Angus McAllister is a true example of a hot tempered, honest, righteous Scotsman. Far from being aristocratic McAllister had values that he was not willing to compromise. At the very beginning of the story the reader is introduced to Angus McAllister, head gardener to the ninth earl of Emsworth. As described by Woodhouse, while he was on the garden premises Angus McAllister “bent with dour Scottish determination to pluck a slug from its reverie”. This emphasizes to the reader Angus McAllister’s stubbornness, and fastidiousness.
Later, when Lord Emsworth demanded that he send his cousin away, McAllister retorted with typical Scottish defiance. As mentioned by Woodhouse, “ a look of bewilderment clouded such of mister McAllister’s features as were not concealed behind his beard and eyebrows.” McAllister’s bewilderment as the reader later discovers boils down to downright anger and defiance, as he preferred to quit his job rather than send his cousin away. His stubbornness is even more emphasized at his refusal to go back to work for lord Emsworth.
However, there is a redeeming factor at the end of the story. McAllister does not hesitate to come to the rescue of his master. And finally, when lord Emsworth pleads with him to return back to work McAllister finally agrees to do so. This shows the reader that Angus McAllister, despite his stubborn determination also had a forgiving heart.
What are the Literary devices used/ How does P.G. woodhouse use humor in the custody if the pumpkin?/ How does woodhouse use language in the custody of the pumpkin? Explain how the atmosphere is created.
P.G. woodhouse uses humor to elucidate the frivolities of the aristocratic British class societies. In the opening paragraph the reader is invited to an amiable British country setting. “..the morning sunshine descended like an amber shower bath on Blanding’s castle…” through the use of similes woodhouse creates an image of serenity in the country side. Later, as the story unfolds it is well punctuated with humor to emphasize the eccentricity of the upper middle class. Lord Emsworth’s inability to operate a simple telescope brings out this fact and heralds the idea that there is more frivolity to his character. With the help of diction and imagery Woodhouse creates an impressive setting. The tone and mood throughout the story is humorous.
Reading Woodhouse’s ‘the custody of the pumpkin’, leaves the reader tickled and emphasizes aristocracy and its eccentricities. The reader is also made aware of the lower classes, which is characterized by their stoicism, honesty and hardworking attitude.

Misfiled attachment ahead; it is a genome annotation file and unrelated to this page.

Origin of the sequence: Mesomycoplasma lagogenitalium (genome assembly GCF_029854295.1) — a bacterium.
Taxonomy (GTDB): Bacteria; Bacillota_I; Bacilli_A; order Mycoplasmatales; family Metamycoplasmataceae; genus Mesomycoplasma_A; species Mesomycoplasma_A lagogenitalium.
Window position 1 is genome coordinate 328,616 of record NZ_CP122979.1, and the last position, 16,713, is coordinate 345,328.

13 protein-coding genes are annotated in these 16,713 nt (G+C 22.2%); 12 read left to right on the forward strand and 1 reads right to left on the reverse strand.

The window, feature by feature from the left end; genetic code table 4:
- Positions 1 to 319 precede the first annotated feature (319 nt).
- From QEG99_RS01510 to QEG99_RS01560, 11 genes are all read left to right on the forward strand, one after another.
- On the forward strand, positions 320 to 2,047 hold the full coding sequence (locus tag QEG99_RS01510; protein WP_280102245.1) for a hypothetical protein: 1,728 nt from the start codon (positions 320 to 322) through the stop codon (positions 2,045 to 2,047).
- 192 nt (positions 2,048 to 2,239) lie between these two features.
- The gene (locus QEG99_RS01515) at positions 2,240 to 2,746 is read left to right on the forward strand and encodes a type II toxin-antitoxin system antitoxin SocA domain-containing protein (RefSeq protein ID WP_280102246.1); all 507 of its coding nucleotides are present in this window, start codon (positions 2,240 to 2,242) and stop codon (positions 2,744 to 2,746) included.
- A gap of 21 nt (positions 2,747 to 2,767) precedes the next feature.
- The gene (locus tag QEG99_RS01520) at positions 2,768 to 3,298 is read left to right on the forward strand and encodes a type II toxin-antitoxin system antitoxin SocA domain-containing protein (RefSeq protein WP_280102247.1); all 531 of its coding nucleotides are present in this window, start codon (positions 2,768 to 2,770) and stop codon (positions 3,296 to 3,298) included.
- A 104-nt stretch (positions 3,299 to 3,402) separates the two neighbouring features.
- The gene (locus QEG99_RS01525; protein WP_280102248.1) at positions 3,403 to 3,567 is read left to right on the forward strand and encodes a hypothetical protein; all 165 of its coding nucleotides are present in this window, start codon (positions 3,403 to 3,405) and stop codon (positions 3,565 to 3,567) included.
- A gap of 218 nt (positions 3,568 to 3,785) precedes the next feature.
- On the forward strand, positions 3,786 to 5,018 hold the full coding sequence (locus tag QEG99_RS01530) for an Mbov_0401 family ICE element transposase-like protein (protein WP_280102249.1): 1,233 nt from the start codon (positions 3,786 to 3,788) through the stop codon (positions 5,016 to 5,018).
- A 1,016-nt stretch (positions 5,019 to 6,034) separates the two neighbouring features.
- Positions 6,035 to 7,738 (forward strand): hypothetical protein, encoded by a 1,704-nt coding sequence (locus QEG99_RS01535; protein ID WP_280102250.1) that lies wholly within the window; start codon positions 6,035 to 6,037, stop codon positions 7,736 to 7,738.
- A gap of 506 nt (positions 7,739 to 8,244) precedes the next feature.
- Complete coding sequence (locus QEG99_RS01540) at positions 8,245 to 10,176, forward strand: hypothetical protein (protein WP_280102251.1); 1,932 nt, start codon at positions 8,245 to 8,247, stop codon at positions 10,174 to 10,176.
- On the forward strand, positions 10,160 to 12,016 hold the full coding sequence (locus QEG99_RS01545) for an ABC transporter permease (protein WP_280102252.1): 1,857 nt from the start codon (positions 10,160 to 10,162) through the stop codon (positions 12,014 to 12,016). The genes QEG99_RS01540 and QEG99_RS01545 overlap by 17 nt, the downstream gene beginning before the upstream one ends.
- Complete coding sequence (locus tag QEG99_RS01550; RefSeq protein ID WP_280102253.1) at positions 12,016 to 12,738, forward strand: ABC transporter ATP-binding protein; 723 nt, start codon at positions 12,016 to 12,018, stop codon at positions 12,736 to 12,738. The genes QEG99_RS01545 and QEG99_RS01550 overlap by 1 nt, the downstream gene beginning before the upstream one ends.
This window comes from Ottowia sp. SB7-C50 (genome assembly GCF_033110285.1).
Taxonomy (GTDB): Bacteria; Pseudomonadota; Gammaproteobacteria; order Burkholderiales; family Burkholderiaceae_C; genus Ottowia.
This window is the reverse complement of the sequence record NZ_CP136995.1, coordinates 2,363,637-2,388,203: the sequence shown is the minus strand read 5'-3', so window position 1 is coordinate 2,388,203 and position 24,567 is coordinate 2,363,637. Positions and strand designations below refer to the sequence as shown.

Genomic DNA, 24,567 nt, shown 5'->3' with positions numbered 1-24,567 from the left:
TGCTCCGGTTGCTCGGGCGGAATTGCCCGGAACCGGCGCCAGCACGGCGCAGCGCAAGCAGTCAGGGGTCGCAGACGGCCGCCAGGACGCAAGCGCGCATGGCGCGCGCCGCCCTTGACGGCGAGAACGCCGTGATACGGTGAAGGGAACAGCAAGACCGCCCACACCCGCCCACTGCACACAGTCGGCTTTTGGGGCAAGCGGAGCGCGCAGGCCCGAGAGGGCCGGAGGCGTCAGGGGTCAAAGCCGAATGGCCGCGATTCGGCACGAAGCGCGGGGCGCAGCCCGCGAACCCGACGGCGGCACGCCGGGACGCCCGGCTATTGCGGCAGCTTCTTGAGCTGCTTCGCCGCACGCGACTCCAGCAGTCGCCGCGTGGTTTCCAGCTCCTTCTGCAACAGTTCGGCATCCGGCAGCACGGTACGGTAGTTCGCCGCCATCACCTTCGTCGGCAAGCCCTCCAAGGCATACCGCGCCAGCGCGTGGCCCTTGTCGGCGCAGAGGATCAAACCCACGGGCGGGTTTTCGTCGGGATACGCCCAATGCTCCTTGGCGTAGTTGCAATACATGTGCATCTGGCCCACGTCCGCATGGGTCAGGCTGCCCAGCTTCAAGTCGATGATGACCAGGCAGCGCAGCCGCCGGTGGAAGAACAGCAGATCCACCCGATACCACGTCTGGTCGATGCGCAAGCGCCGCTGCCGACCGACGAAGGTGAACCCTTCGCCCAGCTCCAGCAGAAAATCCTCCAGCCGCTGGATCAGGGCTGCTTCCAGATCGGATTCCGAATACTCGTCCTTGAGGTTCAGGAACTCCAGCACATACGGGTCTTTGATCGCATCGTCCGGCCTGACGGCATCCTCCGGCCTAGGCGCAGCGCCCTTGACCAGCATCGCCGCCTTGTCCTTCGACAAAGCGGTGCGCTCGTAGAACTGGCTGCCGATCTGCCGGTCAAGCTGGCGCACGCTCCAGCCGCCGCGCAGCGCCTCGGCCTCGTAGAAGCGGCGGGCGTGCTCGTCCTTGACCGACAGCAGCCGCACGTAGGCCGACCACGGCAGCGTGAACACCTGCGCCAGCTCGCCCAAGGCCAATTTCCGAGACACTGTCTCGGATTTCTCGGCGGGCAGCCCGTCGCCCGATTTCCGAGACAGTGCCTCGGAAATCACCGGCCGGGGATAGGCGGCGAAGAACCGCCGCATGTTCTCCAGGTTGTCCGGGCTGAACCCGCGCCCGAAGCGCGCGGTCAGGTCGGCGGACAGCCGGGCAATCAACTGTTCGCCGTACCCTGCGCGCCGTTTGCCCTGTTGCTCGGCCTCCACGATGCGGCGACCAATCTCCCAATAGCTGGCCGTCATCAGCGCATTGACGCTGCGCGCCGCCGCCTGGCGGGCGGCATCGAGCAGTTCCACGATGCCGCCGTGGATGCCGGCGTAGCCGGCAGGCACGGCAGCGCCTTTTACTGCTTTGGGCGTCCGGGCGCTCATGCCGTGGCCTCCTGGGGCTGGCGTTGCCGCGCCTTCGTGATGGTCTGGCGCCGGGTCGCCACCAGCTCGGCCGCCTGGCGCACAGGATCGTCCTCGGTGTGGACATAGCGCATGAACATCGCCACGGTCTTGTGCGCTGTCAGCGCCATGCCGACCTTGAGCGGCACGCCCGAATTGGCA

what is the importance of the title in the custody of the pumpkin?
The title of this story suggests irony mixed with an undeniable humor. The story unfolds with the usual layered complications, associated with British aristocracy and the lower classes. Lord Emsworth is the perfect example of an eccentric British aristocrat. As described by woodhouse when he waited for his son Freddie, “he prowled like an elderly leopard waiting for feeding time…” the word custody implies caring for ones children. However, in the extract above woodhouse describes Emsworth to be a leopard waiting for his prey i.e. Freddie. Throughout the story lord Emsworth has little consideration for his son. His paramount concern however revolves around his priced pumpkin and his hope that Freddie will marry into a rich family so that he would not be dependent on Emsworth. The setting throughout the story is punctuated with imagery. Through this imagery the reader is made to understand the situation and underlying humor. As P.G. Woodhouse describes the gardener McAllister, a typical Scotsman, “… with eyebrows that would have fitted a bigger forehead” here the gardener is a man of stoic attitude, firm convictions, and great honesty. His appearance is formidable and character is tough.
The gardener is an important part of lord Emsworth’s life, perhaps even more important than his own son. This is possibly because lord Emsworth was passionate about his pumpkin as the title suggests and was determined to win Shrewsbury fair. At the end of the story the reader feels relieved that all has ended well. The gardener is back to take care of the pumpkin and Freddie has finally married well.
How does the author describe class difference in the custody of the pumpkin?
Woodhouse treats the delicate subject of class differences in a humorous manner, but gets his point across the reader very well. The story begins with lord Emsworth an eccentric aristocrat trying in vain to operate a telescope. He regarded his son Freddie with a “somewhat jaundiced eye”. Emsworth’s negative feeling towards Freddie builds into aggression when he realized that Freddie might marry a girl from a lower social status.
The whole idea of class difference is well emphasized in this story through lord Emsworth’s reaction and subsequent aggression towards Freddie. As described by Woodhouse, Lord Emsworth watch his son approach “ with a sour and a hostile eye”. The irrationality of Lord Emsworth’s actions is both amusing and incredulous. The stubborn aristocrat even fires his head gardener to show his disproval of the alliance and the gardeners cousin.
Later, however complications are rhymed out as Lord Emsworth realizes that Freddie’s wife comes from the wealthy family. Finally Lord Emsworth persuades his gardener to come back to work. The reader is left feeling gratified that all creases have been expertly ironed out. The humor and the irony contribute to making the reader aware of the irrationality of class differences, especially the opinions of the aristocracy
Cite this English custody of the pumpkin
English custody of the pumpkin. (2016, Aug 20). Retrieved from https://graduateway.com/english-custody-of-the-pumpkin/